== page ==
Practical Public Relations Advice for Reopening Your School after a Crisis

public relations advice for reopening school after a closure

The logistics of reopening your school for the 2020-21 school year was intimidating enough. Nearly 27 million Americans are dependent on schools for childcare to work. So while there are many parents who need their children to return to school, there are many parents still worrying about whether it’s safe to send kids back to school.  

We know your admin team is busy making lots of changes and decisions about the day-to-day logistics of back-to-school. And as good public relations ambassadors, they are also making sure your school is communicating those decisions and providing all the necessary information to your community in places they can easily access. 

The last thing you need is more tasks on your to-do list, but parents need to know your school is invested in the care and safety of their child. The good news is that for every tip we list here, School Webmasters can help you. 

At the risk of oversimplifying strategic school communications, we’ve boiled your back-to-school PR initiatives during this difficult time down to three steps: 

  1. Coordinate
  2. Create content
  3. Communicate 


While it’s nice (important even) to divide up communication responsibilities among those on your staff who have the time and inclination to undertake them, such an approach often leaves your communication efforts fractured. Great school communications takes strategic communication.

The key to strategic communication is coordination. Strategic communication is important when there is good news to share—it’s essential in times of crisis. Coordinating your school’s communication efforts will unify your message and help you connect with your community, enabling improved school public relations. 

While your school prepares for the new school year, it may be worthwhile to designate someone as the “back-to-school” communications coordinator. Not only can a designated communications coordinator make sure your communication channels are updated (more on that later), they can help unify your message. 

Information as it relates to COVID-19 and schools reopening plans change almost on a daily basis—but that doesn’t mean your message should change. At least once a week, your school communications coordinator should touch base with everyone else who manages a school communications channel. This team should develop and use a campaign slogan or hashtag. Ideally, everyone should be working off a communications calendar that has a centralized topic. Aligning your back-to-school efforts under a single message provides clarity.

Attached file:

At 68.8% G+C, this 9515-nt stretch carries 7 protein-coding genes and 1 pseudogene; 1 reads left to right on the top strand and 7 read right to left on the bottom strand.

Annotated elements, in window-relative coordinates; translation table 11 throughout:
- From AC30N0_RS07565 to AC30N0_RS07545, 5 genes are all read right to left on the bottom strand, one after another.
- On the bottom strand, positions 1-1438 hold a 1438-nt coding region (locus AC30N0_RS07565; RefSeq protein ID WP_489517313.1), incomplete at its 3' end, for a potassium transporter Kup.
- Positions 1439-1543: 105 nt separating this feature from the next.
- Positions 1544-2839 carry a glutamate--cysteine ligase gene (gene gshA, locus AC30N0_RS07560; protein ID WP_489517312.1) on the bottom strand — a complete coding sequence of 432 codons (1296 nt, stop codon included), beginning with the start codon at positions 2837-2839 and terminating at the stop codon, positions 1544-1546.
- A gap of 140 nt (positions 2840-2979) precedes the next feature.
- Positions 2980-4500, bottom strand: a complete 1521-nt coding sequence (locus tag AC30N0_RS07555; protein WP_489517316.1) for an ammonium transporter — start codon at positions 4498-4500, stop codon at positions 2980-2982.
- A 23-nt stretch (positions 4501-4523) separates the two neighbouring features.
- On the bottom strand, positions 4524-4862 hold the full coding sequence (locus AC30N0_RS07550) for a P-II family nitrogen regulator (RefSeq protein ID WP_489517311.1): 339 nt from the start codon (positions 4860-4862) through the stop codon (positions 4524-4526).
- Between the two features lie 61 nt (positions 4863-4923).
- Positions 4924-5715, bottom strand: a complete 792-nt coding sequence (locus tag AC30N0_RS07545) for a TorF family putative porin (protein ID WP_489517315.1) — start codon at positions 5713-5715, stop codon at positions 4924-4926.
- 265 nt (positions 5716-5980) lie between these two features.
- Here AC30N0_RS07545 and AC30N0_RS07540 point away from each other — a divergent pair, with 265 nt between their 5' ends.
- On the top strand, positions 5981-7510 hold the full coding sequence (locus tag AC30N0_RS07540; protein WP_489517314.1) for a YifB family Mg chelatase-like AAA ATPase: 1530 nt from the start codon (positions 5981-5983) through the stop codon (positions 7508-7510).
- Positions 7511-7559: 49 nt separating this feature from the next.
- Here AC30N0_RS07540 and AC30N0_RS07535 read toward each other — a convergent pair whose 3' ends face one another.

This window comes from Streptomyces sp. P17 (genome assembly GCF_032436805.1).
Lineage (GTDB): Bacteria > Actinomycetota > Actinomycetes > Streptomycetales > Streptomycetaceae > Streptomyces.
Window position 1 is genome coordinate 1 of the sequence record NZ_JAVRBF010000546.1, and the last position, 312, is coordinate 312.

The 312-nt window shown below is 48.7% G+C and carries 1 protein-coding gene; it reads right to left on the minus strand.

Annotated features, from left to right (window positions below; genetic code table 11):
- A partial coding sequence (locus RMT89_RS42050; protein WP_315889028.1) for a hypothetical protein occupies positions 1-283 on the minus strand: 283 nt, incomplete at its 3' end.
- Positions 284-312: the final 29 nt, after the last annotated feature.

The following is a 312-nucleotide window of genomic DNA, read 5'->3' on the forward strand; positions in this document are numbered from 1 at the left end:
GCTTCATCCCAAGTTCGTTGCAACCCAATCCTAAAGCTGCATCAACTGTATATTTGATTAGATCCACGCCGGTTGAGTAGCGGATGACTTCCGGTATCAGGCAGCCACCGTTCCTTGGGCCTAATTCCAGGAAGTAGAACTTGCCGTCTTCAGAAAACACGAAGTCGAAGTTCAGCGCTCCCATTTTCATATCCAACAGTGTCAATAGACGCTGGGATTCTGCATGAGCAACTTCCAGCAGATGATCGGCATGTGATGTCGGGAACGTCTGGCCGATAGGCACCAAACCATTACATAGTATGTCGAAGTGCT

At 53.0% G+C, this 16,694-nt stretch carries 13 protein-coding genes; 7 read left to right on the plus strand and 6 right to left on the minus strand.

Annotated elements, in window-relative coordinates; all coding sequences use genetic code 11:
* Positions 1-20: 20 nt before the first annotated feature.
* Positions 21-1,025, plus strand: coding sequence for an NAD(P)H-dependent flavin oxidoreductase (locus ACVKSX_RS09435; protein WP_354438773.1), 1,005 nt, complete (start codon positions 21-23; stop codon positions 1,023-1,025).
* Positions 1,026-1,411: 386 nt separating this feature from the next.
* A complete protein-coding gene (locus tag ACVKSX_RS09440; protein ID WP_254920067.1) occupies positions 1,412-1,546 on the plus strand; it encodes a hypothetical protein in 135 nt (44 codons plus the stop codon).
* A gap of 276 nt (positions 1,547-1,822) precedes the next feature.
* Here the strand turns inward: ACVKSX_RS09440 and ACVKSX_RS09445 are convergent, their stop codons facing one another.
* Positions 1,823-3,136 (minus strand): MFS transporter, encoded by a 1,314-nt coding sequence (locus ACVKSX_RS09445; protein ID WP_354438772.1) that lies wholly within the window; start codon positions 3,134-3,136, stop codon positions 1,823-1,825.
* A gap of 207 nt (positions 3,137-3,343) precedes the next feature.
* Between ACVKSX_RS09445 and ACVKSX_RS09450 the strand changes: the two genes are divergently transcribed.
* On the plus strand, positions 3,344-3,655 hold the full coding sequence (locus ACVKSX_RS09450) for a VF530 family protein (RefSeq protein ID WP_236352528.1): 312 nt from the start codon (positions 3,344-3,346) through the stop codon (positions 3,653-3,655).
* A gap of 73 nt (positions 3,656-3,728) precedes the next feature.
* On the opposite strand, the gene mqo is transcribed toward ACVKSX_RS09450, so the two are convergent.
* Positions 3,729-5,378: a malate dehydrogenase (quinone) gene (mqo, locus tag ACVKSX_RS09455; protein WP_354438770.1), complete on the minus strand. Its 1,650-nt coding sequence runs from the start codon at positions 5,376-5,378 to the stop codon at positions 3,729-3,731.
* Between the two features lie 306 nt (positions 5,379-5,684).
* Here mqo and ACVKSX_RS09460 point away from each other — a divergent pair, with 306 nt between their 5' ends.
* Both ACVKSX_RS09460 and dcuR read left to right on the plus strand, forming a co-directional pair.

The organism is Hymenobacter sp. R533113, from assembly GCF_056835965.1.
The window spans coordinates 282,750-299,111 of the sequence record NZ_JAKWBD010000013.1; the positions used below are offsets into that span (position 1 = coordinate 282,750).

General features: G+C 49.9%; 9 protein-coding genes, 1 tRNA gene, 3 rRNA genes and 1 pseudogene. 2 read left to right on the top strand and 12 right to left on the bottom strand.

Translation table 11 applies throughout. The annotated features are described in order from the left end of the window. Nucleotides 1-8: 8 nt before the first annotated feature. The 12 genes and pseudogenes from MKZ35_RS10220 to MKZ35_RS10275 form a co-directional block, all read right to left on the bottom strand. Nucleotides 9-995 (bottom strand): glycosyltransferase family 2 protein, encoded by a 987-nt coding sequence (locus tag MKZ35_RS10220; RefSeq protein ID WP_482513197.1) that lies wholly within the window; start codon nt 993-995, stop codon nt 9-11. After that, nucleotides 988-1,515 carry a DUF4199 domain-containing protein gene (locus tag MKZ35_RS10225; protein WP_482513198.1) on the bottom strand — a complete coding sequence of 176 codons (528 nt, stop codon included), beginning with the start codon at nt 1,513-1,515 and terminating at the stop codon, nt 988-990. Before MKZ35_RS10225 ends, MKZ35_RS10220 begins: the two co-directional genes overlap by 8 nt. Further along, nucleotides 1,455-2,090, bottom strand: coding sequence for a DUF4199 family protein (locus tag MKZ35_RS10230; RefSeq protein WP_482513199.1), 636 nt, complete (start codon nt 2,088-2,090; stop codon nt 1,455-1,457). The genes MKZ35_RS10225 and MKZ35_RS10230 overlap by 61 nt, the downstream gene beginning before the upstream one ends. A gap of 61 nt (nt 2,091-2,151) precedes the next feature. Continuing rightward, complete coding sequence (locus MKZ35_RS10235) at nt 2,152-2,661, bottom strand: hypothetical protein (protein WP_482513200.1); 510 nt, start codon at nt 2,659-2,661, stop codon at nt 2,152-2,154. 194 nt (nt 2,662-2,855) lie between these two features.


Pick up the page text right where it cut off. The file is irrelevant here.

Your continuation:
Create Content

When your team of communicators coordinates their efforts, one of the first questions they need to ask is: What kind of information are parents looking for? 

Our team brainstormed the following important points your school website must include as you prepare for the return to school: 

  • Prevention protocols. Will your school be implementing any sort of testing or temperature readings? Will students/teachers/staff be required to wear personal protective equipment? Will you require hand washing or the use of hand sanitizer more often? 
  • Safety precautions. What changes will be made (or are currently being considered) when it comes to in-person attendance, remote learning, and class sizes?
  • Transportation. What changes (if any) will there be to transportation? How are children getting to and from school safely? Some schools have implemented such things as staggered arrival times and new school bus rules. 
  • Operational upgrades. This information could include things like hand sanitizer and alcohol wipes in classrooms, plastic partitions, desk spacing, and/or facility cleaning protocols. 

Your school will want to cautiously promote your safety protocols. We say “cautiously” because these are uncertain times and no solution or protocol is going to be perfect. Despite your best efforts, your school may still face an outbreak of COVID-19. Does your school have a crisis communication plan in place if that were to happen? Your communications team can work on that as well. You may not get things right the first time around; that’s why the trust and relationships you establish through your school public relations efforts are so important. Monitor and adjust based on your community’s needs.